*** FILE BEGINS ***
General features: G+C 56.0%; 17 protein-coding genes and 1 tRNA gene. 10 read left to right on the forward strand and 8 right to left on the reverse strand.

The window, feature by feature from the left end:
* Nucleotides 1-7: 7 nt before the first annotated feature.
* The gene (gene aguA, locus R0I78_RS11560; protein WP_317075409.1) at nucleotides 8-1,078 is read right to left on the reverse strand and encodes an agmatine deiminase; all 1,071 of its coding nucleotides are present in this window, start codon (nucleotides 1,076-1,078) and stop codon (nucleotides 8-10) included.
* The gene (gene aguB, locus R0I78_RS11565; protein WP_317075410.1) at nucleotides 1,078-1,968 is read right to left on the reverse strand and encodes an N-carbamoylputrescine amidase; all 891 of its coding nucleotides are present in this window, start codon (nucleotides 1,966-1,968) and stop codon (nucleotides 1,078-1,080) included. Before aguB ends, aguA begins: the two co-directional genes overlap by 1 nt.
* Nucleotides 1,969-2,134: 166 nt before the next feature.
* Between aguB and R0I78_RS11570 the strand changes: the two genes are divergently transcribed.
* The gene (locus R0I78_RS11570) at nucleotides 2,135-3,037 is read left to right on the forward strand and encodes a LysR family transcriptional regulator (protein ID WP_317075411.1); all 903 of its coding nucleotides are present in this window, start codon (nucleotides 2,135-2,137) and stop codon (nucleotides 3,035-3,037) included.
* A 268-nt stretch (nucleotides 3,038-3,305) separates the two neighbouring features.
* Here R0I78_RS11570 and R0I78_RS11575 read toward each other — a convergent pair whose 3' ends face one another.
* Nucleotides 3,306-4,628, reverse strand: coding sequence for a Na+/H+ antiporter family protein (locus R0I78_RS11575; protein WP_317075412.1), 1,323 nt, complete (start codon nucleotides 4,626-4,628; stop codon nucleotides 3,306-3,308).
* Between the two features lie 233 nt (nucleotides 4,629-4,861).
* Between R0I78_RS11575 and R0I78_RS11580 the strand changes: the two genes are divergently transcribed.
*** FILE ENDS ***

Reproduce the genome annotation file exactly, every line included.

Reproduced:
General features: G+C 56.0%; 17 protein-coding genes and 1 tRNA gene. 10 read left to right on the forward strand and 8 right to left on the reverse strand.

The window, feature by feature from the left end:
* Nucleotides 1-7: 7 nt before the first annotated feature.
* The gene (gene aguA, locus R0I78_RS11560; protein WP_317075409.1) at nucleotides 8-1,078 is read right to left on the reverse strand and encodes an agmatine deiminase; all 1,071 of its coding nucleotides are present in this window, start codon (nucleotides 1,076-1,078) and stop codon (nucleotides 8-10) included.
* The gene (gene aguB, locus R0I78_RS11565; protein WP_317075410.1) at nucleotides 1,078-1,968 is read right to left on the reverse strand and encodes an N-carbamoylputrescine amidase; all 891 of its coding nucleotides are present in this window, start codon (nucleotides 1,966-1,968) and stop codon (nucleotides 1,078-1,080) included. Before aguB ends, aguA begins: the two co-directional genes overlap by 1 nt.
* Nucleotides 1,969-2,134: 166 nt before the next feature.
* Between aguB and R0I78_RS11570 the strand changes: the two genes are divergently transcribed.
* The gene (locus R0I78_RS11570) at nucleotides 2,135-3,037 is read left to right on the forward strand and encodes a LysR family transcriptional regulator (protein ID WP_317075411.1); all 903 of its coding nucleotides are present in this window, start codon (nucleotides 2,135-2,137) and stop codon (nucleotides 3,035-3,037) included.
* A 268-nt stretch (nucleotides 3,038-3,305) separates the two neighbouring features.
* Here R0I78_RS11570 and R0I78_RS11575 read toward each other — a convergent pair whose 3' ends face one another.
* Nucleotides 3,306-4,628, reverse strand: coding sequence for a Na+/H+ antiporter family protein (locus R0I78_RS11575; protein WP_317075412.1), 1,323 nt, complete (start codon nucleotides 4,626-4,628; stop codon nucleotides 3,306-3,308).
* Between the two features lie 233 nt (nucleotides 4,629-4,861).
* Between R0I78_RS11575 and R0I78_RS11580 the strand changes: the two genes are divergently transcribed.